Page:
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The chart above shows the annual growth rates in: a) consumer prices (NYSEARCA:CPI), b) average hourly earnings, and c) the FHFA home price index from 1976 to 2010. The double-digit CPI inflation of the late 1970s was accompanied by: a) double-digit increases in home prices for 11 straight quarters from 1977 to 1979, and b) 69 consecutive months with year-over-year wage increases of 7% or higher.
Currently, we've had 22 consecutive months of year-over-year wage increases below 3%, and b) 13 consecutive quarters of negative year-over-year home price increases starting in late 2007. Given the past historical patterns of inflation being accompanied by rising wages and home prices, it seems like the proponents of pending inflation have to explain how inflationary pressures can be building in the economy with: a) falling home prices and b) wage increases of 2% that are less than half the 4.5% average since 1965? It would be historically unprecedented to start experiencing rising inflation in 2011 with falling home prices and stagnant wages, and unless and until we start seeing rising home prices and wages we might not see higher inflation this year.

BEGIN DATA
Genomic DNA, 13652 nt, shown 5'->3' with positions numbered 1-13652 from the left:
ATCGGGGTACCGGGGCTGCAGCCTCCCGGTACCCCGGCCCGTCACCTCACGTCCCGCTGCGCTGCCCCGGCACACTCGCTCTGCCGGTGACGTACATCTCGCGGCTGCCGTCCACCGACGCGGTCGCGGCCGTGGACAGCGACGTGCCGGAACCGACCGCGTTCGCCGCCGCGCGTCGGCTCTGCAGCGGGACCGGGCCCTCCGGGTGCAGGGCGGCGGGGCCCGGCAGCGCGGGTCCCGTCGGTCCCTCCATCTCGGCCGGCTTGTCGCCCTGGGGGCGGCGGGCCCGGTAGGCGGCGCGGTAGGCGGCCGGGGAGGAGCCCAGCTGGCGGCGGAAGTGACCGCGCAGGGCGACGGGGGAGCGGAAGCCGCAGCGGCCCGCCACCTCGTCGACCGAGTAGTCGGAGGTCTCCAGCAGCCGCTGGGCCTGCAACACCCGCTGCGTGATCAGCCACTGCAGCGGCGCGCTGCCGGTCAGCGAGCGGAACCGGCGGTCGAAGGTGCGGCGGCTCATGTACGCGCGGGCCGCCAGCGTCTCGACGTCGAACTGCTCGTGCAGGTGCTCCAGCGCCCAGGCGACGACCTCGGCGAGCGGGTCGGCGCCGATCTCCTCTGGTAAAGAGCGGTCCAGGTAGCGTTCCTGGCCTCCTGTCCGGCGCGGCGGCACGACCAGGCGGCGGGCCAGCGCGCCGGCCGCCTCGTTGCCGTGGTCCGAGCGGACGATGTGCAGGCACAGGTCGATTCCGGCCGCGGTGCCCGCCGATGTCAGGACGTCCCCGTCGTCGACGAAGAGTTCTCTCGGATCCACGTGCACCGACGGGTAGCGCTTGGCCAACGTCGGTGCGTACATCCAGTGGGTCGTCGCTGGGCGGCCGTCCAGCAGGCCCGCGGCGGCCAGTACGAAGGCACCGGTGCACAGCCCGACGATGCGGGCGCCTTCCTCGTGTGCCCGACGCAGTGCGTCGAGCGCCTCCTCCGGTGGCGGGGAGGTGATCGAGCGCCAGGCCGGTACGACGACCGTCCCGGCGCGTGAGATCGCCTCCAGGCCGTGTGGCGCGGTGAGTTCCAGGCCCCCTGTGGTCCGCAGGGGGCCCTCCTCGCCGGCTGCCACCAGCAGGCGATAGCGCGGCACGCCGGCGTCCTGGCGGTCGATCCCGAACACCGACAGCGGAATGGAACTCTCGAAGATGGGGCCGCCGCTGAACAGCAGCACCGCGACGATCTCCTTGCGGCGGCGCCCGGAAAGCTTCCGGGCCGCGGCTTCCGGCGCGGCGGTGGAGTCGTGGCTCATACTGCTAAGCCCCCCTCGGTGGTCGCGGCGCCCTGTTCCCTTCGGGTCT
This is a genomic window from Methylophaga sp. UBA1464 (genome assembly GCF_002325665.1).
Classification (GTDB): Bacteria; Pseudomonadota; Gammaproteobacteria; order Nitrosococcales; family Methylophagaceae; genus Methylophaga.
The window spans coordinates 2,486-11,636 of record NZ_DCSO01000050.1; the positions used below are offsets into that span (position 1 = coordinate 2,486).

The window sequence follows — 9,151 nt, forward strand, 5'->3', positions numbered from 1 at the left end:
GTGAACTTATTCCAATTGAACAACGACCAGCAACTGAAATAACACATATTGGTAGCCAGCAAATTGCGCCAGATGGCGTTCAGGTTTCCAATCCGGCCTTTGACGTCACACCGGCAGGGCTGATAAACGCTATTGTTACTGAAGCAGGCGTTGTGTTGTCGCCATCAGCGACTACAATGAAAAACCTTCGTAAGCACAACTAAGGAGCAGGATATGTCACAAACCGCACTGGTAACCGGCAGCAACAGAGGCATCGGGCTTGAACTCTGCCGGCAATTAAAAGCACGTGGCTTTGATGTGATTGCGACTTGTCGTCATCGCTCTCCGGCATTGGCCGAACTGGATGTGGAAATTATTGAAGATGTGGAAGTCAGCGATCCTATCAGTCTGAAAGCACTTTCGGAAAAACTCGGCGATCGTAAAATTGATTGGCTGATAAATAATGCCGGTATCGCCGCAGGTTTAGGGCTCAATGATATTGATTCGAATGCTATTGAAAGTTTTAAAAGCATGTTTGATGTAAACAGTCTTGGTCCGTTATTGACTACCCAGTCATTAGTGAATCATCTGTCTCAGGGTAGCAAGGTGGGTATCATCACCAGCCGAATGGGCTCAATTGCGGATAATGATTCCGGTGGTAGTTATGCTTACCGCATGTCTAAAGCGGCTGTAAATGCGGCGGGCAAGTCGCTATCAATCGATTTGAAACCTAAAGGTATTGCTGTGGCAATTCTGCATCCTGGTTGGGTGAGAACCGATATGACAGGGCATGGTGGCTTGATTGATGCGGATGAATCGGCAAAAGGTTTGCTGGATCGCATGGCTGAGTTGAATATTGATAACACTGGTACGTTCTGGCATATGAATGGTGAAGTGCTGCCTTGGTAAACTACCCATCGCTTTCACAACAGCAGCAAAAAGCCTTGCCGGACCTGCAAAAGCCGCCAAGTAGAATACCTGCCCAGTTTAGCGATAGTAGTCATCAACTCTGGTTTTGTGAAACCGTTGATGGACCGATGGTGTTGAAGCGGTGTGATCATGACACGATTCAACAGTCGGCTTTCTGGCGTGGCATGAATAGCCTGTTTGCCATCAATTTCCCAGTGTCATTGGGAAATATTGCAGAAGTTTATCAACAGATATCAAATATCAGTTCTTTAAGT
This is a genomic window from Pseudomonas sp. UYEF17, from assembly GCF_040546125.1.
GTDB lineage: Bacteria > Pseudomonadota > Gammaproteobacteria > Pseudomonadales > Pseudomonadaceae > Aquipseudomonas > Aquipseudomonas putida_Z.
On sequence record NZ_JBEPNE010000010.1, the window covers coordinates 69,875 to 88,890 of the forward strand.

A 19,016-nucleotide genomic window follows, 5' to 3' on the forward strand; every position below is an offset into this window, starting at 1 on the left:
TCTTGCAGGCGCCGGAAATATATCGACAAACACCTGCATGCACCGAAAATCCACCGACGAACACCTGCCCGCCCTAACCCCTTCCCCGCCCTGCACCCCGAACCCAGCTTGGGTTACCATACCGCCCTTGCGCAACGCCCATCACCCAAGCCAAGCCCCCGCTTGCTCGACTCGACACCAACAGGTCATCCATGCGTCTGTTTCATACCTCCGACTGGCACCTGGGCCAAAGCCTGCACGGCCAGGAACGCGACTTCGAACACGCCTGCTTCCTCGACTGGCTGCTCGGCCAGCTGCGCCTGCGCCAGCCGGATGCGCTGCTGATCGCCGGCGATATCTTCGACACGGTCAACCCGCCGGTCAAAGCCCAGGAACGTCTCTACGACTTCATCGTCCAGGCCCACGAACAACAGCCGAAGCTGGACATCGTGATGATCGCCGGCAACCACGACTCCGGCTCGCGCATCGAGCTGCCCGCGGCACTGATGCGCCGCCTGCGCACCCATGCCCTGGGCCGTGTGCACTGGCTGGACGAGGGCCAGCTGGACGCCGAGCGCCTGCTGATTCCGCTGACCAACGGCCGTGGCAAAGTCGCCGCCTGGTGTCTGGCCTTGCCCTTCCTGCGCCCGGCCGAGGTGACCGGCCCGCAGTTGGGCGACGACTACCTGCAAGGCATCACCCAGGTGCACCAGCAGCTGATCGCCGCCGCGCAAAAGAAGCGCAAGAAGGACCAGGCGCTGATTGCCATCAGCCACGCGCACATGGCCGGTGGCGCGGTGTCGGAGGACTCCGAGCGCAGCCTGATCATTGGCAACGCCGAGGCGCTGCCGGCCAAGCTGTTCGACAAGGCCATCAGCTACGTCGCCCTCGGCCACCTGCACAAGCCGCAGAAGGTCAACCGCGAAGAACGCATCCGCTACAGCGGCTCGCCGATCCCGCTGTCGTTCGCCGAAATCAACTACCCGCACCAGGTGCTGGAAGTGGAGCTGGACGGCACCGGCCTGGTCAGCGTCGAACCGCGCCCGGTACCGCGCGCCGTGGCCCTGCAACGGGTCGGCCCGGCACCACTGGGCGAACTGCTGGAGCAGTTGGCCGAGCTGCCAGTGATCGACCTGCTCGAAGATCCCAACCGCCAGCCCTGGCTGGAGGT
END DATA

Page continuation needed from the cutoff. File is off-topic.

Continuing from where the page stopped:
Source: Rising Inflation, Falling Home Prices and Low Wage Increases Don't Mix